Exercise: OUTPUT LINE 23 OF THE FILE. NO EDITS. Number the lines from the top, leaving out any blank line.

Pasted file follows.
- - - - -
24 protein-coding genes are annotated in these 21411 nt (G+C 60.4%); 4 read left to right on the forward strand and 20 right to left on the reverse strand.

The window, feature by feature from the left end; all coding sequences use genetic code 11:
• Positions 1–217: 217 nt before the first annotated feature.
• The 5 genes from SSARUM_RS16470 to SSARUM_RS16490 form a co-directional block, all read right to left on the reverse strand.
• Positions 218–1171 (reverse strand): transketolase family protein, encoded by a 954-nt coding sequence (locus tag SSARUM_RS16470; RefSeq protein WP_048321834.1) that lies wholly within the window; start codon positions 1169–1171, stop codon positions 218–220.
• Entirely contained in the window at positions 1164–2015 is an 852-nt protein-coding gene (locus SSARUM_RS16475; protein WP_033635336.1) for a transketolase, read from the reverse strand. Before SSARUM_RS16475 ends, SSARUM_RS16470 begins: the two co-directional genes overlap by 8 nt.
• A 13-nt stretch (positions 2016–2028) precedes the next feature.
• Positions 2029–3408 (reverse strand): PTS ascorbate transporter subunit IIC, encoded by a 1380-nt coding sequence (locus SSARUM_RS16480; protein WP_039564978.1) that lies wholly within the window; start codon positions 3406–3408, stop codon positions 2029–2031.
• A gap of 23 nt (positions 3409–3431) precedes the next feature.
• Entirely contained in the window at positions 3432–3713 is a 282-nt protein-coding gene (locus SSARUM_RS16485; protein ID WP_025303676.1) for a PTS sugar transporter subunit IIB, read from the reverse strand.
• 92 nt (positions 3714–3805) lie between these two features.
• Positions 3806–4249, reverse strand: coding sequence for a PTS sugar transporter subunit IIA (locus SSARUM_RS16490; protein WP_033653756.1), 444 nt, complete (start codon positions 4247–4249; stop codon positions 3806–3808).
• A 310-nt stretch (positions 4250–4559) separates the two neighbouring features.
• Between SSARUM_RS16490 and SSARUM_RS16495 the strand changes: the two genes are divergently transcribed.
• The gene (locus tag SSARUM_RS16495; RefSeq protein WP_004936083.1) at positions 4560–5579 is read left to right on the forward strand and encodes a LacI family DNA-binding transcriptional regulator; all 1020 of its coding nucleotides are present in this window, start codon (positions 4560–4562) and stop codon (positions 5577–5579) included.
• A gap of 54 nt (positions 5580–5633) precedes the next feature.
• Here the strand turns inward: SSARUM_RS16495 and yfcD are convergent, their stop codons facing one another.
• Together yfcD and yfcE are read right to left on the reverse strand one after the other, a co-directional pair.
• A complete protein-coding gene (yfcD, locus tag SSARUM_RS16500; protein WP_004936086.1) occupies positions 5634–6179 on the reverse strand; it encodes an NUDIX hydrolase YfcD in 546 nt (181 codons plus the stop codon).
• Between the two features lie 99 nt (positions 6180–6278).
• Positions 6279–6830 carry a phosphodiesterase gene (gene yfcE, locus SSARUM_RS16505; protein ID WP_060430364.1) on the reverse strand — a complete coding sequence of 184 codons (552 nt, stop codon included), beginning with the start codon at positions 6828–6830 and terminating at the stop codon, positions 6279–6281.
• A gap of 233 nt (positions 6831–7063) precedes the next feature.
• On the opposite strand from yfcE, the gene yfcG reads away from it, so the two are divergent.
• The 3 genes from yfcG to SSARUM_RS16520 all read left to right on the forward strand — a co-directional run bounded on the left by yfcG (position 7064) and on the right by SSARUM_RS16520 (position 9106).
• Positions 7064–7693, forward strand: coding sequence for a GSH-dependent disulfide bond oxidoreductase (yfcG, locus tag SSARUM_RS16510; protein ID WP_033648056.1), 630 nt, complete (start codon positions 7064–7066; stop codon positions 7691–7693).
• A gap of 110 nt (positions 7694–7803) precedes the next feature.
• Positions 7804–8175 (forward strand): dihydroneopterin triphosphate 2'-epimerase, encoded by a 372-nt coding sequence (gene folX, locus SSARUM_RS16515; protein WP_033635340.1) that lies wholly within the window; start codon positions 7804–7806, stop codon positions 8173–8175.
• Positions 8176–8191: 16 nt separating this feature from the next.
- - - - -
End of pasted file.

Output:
• On the opposite strand from yfcE, the gene yfcG reads away from it, so the two are divergent.